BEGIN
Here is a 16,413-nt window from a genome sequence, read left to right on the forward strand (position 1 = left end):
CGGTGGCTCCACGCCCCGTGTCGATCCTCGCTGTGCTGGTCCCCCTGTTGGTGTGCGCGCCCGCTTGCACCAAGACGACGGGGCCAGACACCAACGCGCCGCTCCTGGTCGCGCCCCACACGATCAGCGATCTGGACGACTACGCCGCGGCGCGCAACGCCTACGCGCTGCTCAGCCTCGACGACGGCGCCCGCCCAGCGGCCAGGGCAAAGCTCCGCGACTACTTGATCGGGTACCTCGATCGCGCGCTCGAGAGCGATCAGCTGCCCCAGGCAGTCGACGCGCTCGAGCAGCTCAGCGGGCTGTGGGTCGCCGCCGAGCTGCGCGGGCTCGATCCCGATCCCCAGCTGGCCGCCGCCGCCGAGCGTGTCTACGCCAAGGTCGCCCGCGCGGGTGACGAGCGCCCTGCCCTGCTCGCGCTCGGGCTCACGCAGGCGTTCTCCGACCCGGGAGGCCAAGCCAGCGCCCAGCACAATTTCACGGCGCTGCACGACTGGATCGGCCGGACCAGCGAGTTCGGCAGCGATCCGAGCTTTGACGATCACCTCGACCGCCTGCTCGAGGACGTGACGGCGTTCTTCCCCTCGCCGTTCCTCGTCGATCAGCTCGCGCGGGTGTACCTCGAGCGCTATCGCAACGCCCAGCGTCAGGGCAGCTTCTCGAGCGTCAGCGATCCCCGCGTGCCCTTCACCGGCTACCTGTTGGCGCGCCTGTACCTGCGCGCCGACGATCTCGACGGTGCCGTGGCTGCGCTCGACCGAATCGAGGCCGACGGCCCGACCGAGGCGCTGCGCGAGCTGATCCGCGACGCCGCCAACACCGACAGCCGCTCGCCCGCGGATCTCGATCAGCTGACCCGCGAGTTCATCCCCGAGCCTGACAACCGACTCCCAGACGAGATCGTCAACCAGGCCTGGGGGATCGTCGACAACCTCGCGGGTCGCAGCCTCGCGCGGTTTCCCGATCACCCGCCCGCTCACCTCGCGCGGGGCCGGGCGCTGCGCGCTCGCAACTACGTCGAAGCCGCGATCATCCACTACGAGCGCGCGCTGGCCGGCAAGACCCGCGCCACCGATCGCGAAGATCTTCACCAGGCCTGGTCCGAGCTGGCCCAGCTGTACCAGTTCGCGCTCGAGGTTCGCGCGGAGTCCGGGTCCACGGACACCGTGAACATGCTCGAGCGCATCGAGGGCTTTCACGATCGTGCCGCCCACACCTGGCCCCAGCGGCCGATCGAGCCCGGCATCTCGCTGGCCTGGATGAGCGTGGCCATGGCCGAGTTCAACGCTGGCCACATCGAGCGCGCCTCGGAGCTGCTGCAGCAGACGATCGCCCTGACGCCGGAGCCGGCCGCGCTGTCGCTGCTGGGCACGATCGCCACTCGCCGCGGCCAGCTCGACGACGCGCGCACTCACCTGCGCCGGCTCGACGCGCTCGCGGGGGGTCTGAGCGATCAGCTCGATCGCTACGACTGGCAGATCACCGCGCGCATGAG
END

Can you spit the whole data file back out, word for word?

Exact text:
Here is a 16,413-nt window from a genome sequence, read left to right on the forward strand (position 1 = left end):
CGGTGGCTCCACGCCCCGTGTCGATCCTCGCTGTGCTGGTCCCCCTGTTGGTGTGCGCGCCCGCTTGCACCAAGACGACGGGGCCAGACACCAACGCGCCGCTCCTGGTCGCGCCCCACACGATCAGCGATCTGGACGACTACGCCGCGGCGCGCAACGCCTACGCGCTGCTCAGCCTCGACGACGGCGCCCGCCCAGCGGCCAGGGCAAAGCTCCGCGACTACTTGATCGGGTACCTCGATCGCGCGCTCGAGAGCGATCAGCTGCCCCAGGCAGTCGACGCGCTCGAGCAGCTCAGCGGGCTGTGGGTCGCCGCCGAGCTGCGCGGGCTCGATCCCGATCCCCAGCTGGCCGCCGCCGCCGAGCGTGTCTACGCCAAGGTCGCCCGCGCGGGTGACGAGCGCCCTGCCCTGCTCGCGCTCGGGCTCACGCAGGCGTTCTCCGACCCGGGAGGCCAAGCCAGCGCCCAGCACAATTTCACGGCGCTGCACGACTGGATCGGCCGGACCAGCGAGTTCGGCAGCGATCCGAGCTTTGACGATCACCTCGACCGCCTGCTCGAGGACGTGACGGCGTTCTTCCCCTCGCCGTTCCTCGTCGATCAGCTCGCGCGGGTGTACCTCGAGCGCTATCGCAACGCCCAGCGTCAGGGCAGCTTCTCGAGCGTCAGCGATCCCCGCGTGCCCTTCACCGGCTACCTGTTGGCGCGCCTGTACCTGCGCGCCGACGATCTCGACGGTGCCGTGGCTGCGCTCGACCGAATCGAGGCCGACGGCCCGACCGAGGCGCTGCGCGAGCTGATCCGCGACGCCGCCAACACCGACAGCCGCTCGCCCGCGGATCTCGATCAGCTGACCCGCGAGTTCATCCCCGAGCCTGACAACCGACTCCCAGACGAGATCGTCAACCAGGCCTGGGGGATCGTCGACAACCTCGCGGGTCGCAGCCTCGCGCGGTTTCCCGATCACCCGCCCGCTCACCTCGCGCGGGGCCGGGCGCTGCGCGCTCGCAACTACGTCGAAGCCGCGATCATCCACTACGAGCGCGCGCTGGCCGGCAAGACCCGCGCCACCGATCGCGAAGATCTTCACCAGGCCTGGTCCGAGCTGGCCCAGCTGTACCAGTTCGCGCTCGAGGTTCGCGCGGAGTCCGGGTCCACGGACACCGTGAACATGCTCGAGCGCATCGAGGGCTTTCACGATCGTGCCGCCCACACCTGGCCCCAGCGGCCGATCGAGCCCGGCATCTCGCTGGCCTGGATGAGCGTGGCCATGGCCGAGTTCAACGCTGGCCACATCGAGCGCGCCTCGGAGCTGCTGCAGCAGACGATCGCCCTGACGCCGGAGCCGGCCGCGCTGTCGCTGCTGGGCACGATCGCCACTCGCCGCGGCCAGCTCGACGACGCGCGCACTCACCTGCGCCGGCTCGACGCGCTCGCGGGGGGTCTGAGCGATCAGCTCGATCGCTACGACTGGCAGATCACCGCGCGCATGAG